Last weekend I saw my old school Waverley 1st XV crush traditional rivals Knox 47-17 to win the CAS undefeated. However, the scoreline was misleading as Knox tried their guts out all game to get on the scoreboard.

      This was a wonderful exhibition of open, ball-in-hand running rugby with powerful bursts & huge hits. Indeed, the Kiwi teams, almost at every level, play this brand of rugby constantly.

      When you watch a schoolboy game of rugby like the one I mentioned, or watch the Kiwis teams at super rugby & international level, you realise the laws of the game are okay. it’s the skills of the players that are lacking.

      While it’s important to always look at improving the game as a spectacle, sometimes the answer is closer to home.

      Right now, here in Australia, the players at senior level sadly lack the quality in ability & skills level.

      I actually prefer six tackle rugby league. i think they got that part right. But i would like league to take scrums seriously again. maybe not to the same extent as union, but make it a contest for possession.

      I would also like the dummy half to again be able to strike for possession. No-on did this better that Georgey Piggins. Re-align these two things & rugby league might just get it perfect-right.

      • Roar Guru

        August 9th 2017 @ 12:26pm
        gatesy said | August 9th 2017 @ 12:26pm | ! Report

        Probably my memory, Sheek, but I was just a kid when St George failed to make the Grand Final after all those years (all my life was spent assuming we would always win) – so it was like losing a close relative. We looked for any old excuse = that one will do me!

        Anyway,. the point of the post was really about innovating and let’s face it, wherever the game is played in the world, we need to be able to clean up the breakdown and I reckon these experimental laws are heading in the right direction.

      • Roar Guru

        August 9th 2017 @ 6:47pm
        Cadfael said | August 9th 2017 @ 6:47pm | ! Report

        As I remember it Sheek, it was a request from the English Rugby league. Their local support was dropping and the four tackle rule was seen as a way ti improve the game in England. We just accepted what the poms wanted, a mistake but that’s history.

    • August 9th 2017 @ 1:47pm
      Johnny J-Dog said | August 9th 2017 @ 1:47pm | ! Report

      Rugby outside of NZ is already boring for anyone who grew up on a diet of watching the Ellas, Hawker, O’Connor, Papworth, Campese, Gould, etc toss it around. If you’re under 40 you will have no idea how exhilarating it was like watching those guys play live. They stood so close and their moves were so intricate that only halfbacks did a spiral passes back then.

    • August 9th 2017 @ 2:40pm
      Red Menace said | August 9th 2017 @ 2:40pm | ! Report

      I disagree about that game in Sydney. It was a test match with such abysmal defence. I don’t rate it.

      My favourite game was at Dublin in ’91 against the World Champions at that time. Great defence and two glorious tries, real test rugby. I was also fortunate to be there the week before. After that game against the Irish, the Irish supporters were shaking my hand, patting me on the back, telling me to enjoy the Guinness tonight…..like I had anything to do with the Wallabies win!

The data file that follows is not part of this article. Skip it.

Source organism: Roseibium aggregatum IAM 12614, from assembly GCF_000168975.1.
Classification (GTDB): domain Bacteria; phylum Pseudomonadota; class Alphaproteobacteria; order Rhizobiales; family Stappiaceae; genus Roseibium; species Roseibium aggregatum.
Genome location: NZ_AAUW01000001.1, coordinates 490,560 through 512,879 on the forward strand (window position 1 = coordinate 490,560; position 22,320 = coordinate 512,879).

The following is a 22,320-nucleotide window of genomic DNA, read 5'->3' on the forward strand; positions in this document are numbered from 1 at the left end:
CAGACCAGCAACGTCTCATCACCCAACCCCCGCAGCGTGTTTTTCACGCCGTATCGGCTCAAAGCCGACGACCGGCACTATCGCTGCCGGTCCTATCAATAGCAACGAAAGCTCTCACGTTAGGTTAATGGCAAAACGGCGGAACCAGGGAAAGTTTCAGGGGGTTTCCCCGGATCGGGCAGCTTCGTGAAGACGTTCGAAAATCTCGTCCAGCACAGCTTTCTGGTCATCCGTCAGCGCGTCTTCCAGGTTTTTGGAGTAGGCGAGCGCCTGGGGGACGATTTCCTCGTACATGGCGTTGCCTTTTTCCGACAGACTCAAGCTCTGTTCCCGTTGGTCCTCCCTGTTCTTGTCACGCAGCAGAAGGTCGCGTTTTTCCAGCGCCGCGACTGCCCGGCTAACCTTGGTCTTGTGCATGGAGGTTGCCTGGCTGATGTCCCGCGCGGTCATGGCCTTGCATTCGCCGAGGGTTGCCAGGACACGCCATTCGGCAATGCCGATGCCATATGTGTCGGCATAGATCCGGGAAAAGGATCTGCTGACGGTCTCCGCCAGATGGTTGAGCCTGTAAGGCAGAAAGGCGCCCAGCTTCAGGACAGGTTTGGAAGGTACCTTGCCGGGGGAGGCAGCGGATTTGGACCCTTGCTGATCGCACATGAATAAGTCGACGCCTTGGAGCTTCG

As for the Law changes, Law 20 intrigues me. If the ball goes into a scrum and there is such pressure that no team can strike for the ball, is that a free kick to the defencive team?

    • Roar Guru

      August 9th 2017 @ 2:49pm
      Timbo (L) said | August 9th 2017 @ 2:49pm | ! Report

      I think the Ruck gate is going to remove the tackler from pilfering all together.

      If the release, The player on the ground will just stand up. pick up the ball and run on.
      It will be in the tacklers best interest to hand on until the next player arrives.

      But I am just guessing.

      • Roar Rookie

        August 9th 2017 @ 2:53pm
        piru said | August 9th 2017 @ 2:53pm | ! Report

        I can’t see the law for the tackler having to go back around surviving the trial, personally.

        Also think there will have to be a bit of poetic licence allowed for refs around any kind of pilfering – as they form a ruck all by themselves.

        • August 9th 2017 @ 4:36pm
          carnivean said | August 9th 2017 @ 4:36pm | ! Report

          Read it again. Hands are allowed until an opposition player arrives. This mirrors the situation we have now.

          It logically must be changing only to prevent the Italian (vs England) tactic of not forming a ruck so as not to create an offside line.

          • August 9th 2017 @ 4:55pm
            AndyS said | August 9th 2017 @ 4:55pm | ! Report

            But in that instance, it is still not clear where the defensive (Italian) offside line would be. There are no defensive feet, so is it the same as the attacking line? If so, still worth not engaging.

            It is annoying only being able to see what they think they’ve done, but not being able to see how they’ve actually re-written the law. Makes it more of an interpretation trial than a law trial…what you want to know is how the teams will actually twist it to advantage.